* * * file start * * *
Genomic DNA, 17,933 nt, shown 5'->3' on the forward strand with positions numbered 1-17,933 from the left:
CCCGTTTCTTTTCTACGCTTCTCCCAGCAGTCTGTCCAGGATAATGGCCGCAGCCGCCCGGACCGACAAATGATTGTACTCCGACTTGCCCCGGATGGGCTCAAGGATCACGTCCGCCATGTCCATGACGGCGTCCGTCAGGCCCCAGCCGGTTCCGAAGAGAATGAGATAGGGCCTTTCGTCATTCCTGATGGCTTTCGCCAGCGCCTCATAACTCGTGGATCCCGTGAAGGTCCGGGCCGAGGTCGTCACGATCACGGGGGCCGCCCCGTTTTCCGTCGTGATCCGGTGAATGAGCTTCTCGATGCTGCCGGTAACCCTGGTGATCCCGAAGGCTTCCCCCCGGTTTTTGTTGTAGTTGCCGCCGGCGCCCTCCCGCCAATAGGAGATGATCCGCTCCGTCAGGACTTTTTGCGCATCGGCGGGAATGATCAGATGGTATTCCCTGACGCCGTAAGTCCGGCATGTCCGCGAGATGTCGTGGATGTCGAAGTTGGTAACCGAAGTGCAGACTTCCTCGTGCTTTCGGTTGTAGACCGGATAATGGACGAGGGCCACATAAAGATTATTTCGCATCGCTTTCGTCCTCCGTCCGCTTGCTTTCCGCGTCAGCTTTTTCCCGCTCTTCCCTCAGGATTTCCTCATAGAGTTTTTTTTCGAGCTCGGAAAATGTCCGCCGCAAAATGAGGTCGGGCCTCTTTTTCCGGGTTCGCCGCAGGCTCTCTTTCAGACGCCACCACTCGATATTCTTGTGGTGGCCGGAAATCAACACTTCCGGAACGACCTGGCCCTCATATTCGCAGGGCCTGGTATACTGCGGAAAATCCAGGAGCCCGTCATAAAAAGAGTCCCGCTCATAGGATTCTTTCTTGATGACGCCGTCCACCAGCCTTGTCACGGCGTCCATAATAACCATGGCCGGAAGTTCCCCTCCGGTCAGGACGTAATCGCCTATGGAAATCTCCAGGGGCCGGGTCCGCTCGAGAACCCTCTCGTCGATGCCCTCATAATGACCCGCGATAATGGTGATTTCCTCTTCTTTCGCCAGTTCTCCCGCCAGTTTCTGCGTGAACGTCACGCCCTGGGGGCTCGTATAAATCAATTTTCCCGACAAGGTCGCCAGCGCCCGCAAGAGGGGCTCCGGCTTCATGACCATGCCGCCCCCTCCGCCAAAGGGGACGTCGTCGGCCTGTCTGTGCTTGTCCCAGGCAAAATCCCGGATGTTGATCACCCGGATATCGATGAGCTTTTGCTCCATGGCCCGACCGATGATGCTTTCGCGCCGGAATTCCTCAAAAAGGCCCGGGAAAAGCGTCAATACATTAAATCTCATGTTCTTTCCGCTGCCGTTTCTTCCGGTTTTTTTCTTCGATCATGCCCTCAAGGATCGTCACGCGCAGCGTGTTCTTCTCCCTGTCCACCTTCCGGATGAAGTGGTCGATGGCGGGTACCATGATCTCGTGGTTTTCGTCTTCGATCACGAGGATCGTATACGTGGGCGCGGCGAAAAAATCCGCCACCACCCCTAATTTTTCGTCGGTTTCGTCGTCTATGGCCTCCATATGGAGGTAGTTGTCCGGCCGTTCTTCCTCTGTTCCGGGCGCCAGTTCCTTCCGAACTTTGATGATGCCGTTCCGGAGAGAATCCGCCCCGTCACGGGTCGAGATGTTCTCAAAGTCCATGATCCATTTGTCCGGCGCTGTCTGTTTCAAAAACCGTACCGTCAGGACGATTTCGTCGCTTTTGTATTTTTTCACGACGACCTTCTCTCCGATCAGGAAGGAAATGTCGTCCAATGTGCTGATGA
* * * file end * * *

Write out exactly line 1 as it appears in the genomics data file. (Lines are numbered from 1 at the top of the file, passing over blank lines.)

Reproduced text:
Genomic DNA, 17,933 nt, shown 5'->3' on the forward strand with positions numbered 1-17,933 from the left: